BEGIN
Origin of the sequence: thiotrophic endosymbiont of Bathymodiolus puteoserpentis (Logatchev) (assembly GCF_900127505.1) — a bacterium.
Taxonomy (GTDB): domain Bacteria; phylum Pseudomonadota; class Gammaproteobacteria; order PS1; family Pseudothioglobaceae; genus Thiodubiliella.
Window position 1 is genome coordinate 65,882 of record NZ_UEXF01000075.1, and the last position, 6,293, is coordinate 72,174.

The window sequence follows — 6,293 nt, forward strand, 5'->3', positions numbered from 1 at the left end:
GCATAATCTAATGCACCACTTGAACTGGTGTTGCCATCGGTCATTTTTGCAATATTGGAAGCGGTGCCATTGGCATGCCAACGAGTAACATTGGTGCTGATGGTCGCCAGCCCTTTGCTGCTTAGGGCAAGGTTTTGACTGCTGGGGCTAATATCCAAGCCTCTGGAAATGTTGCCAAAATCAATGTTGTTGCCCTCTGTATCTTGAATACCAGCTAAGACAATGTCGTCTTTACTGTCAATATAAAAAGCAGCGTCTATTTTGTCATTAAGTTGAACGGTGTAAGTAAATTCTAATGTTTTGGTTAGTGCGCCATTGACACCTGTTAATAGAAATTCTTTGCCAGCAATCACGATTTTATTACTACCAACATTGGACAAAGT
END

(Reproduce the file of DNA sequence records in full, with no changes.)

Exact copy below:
Origin of the sequence: thiotrophic endosymbiont of Bathymodiolus puteoserpentis (Logatchev) (assembly GCF_900127505.1) — a bacterium.
Taxonomy (GTDB): domain Bacteria; phylum Pseudomonadota; class Gammaproteobacteria; order PS1; family Pseudothioglobaceae; genus Thiodubiliella.
Window position 1 is genome coordinate 65,882 of record NZ_UEXF01000075.1, and the last position, 6,293, is coordinate 72,174.

The window sequence follows — 6,293 nt, forward strand, 5'->3', positions numbered from 1 at the left end:
GCATAATCTAATGCACCACTTGAACTGGTGTTGCCATCGGTCATTTTTGCAATATTGGAAGCGGTGCCATTGGCATGCCAACGAGTAACATTGGTGCTGATGGTCGCCAGCCCTTTGCTGCTTAGGGCAAGGTTTTGACTGCTGGGGCTAATATCCAAGCCTCTGGAAATGTTGCCAAAATCAATGTTGTTGCCCTCTGTATCTTGAATACCAGCTAAGACAATGTCGTCTTTACTGTCAATATAAAAAGCAGCGTCTATTTTGTCATTAAGTTGAACGGTGTAAGTAAATTCTAATGTTTTGGTTAGTGCGCCATTGACACCTGTTAATAGAAATTCTTTGCCAGCAATCACGATTTTATTACTACCAACATTGGACAAAGT